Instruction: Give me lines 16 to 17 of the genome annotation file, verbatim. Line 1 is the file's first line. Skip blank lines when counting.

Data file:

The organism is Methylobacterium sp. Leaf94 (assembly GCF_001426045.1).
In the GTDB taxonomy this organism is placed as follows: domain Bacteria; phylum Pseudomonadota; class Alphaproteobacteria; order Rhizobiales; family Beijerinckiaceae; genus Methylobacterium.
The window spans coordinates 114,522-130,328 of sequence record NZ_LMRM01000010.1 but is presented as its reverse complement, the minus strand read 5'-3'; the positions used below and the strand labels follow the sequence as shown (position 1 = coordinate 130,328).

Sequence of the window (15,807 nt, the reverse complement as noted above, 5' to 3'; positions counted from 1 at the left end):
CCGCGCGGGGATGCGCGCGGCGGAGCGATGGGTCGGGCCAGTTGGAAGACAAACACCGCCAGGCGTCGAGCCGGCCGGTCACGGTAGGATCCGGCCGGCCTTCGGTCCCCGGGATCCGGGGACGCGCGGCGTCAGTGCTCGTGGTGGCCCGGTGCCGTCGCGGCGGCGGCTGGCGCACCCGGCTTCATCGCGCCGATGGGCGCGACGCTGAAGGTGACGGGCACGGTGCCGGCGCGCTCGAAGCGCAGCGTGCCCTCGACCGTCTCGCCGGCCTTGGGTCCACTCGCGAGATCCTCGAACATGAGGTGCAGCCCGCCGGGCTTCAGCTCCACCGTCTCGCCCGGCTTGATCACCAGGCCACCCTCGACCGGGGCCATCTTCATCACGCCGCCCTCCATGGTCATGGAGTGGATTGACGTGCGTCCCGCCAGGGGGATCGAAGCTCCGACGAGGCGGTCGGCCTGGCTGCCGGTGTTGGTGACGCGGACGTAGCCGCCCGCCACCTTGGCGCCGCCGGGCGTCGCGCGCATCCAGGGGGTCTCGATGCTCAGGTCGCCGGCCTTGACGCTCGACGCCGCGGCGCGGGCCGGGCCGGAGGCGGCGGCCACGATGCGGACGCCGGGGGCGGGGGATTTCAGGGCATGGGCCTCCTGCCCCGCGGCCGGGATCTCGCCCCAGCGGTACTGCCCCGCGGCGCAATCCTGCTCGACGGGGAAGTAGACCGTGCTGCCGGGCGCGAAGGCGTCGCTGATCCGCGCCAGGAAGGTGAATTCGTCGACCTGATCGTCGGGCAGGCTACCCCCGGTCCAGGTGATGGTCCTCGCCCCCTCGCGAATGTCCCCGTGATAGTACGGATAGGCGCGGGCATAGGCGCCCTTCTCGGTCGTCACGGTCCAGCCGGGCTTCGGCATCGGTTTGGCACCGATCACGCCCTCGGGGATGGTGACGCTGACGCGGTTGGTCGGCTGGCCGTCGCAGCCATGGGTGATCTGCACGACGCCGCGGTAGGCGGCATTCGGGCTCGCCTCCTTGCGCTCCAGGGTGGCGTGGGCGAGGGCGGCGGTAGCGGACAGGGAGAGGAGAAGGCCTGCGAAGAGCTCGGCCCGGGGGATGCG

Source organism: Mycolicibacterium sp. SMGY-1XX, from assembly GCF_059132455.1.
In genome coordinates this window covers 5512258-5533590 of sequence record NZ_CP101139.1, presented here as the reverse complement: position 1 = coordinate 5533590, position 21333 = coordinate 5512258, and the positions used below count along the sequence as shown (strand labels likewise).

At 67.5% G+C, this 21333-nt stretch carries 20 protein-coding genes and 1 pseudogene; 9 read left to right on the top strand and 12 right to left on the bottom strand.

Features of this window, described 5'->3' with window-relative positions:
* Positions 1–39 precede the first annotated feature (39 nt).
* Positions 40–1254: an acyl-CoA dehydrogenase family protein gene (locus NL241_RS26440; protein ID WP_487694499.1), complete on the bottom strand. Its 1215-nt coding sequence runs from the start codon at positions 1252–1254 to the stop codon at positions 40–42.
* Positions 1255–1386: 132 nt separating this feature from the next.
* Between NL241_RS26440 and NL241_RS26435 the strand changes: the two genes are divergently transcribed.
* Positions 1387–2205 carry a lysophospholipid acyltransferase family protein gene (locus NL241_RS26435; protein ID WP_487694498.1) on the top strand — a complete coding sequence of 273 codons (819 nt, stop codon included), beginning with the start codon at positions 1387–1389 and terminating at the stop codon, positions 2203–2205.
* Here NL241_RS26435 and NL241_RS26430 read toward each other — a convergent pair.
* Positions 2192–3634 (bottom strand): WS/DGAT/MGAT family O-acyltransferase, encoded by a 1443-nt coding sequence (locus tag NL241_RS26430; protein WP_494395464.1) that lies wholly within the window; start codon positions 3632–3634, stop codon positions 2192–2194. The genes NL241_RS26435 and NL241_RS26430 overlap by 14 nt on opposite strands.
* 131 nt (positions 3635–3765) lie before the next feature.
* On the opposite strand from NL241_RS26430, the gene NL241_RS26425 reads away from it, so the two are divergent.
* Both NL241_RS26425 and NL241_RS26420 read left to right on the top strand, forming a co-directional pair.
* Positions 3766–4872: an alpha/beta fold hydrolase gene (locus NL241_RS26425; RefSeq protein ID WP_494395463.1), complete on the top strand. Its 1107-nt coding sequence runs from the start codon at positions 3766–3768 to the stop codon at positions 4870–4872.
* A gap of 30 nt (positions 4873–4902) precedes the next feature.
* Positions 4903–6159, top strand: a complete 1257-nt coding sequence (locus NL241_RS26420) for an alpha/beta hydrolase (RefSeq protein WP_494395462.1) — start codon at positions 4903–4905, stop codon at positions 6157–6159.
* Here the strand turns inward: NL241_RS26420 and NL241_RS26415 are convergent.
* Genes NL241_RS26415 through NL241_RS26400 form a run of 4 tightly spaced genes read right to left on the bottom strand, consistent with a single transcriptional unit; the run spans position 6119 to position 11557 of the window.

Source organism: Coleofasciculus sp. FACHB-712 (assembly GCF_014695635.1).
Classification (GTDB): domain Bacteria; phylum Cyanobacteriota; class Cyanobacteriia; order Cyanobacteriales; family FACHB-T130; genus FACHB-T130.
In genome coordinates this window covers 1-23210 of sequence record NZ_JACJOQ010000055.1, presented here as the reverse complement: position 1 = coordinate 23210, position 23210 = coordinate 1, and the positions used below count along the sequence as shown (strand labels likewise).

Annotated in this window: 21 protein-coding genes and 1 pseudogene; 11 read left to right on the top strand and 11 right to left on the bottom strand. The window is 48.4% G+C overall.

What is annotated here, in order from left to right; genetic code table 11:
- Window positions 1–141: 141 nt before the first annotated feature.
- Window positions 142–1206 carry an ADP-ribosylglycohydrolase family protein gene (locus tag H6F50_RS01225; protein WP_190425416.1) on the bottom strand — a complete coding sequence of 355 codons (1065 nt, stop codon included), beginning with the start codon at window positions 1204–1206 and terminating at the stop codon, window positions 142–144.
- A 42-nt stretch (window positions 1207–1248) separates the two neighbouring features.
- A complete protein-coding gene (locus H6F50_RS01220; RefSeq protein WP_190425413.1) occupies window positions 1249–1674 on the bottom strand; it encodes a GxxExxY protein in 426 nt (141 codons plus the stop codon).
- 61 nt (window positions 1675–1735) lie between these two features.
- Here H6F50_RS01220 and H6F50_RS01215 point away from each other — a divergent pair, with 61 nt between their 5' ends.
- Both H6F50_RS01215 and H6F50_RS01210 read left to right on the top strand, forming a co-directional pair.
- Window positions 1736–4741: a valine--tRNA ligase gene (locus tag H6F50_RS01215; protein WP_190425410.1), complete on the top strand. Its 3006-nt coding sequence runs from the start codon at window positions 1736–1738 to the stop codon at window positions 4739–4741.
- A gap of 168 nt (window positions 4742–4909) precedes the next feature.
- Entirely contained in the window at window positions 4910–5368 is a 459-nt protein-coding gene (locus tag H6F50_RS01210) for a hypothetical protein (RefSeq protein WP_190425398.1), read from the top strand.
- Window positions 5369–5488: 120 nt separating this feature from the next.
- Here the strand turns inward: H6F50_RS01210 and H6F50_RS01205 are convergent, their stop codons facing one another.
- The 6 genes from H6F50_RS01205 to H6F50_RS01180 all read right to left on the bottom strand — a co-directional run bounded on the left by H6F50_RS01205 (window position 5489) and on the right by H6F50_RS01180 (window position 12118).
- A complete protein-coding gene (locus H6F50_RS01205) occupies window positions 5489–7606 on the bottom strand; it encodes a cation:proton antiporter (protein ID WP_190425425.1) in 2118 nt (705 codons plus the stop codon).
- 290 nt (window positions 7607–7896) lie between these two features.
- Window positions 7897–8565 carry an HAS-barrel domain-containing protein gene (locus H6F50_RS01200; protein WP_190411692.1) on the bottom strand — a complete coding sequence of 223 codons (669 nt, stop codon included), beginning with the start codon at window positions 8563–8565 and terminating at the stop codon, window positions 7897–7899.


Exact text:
* Positions 2192–3634 (bottom strand): WS/DGAT/MGAT family O-acyltransferase, encoded by a 1443-nt coding sequence (locus tag NL241_RS26430; protein WP_494395464.1) that lies wholly within the window; start codon positions 3632–3634, stop codon positions 2192–2194. The genes NL241_RS26435 and NL241_RS26430 overlap by 14 nt on opposite strands.
* 131 nt (positions 3635–3765) lie before the next feature.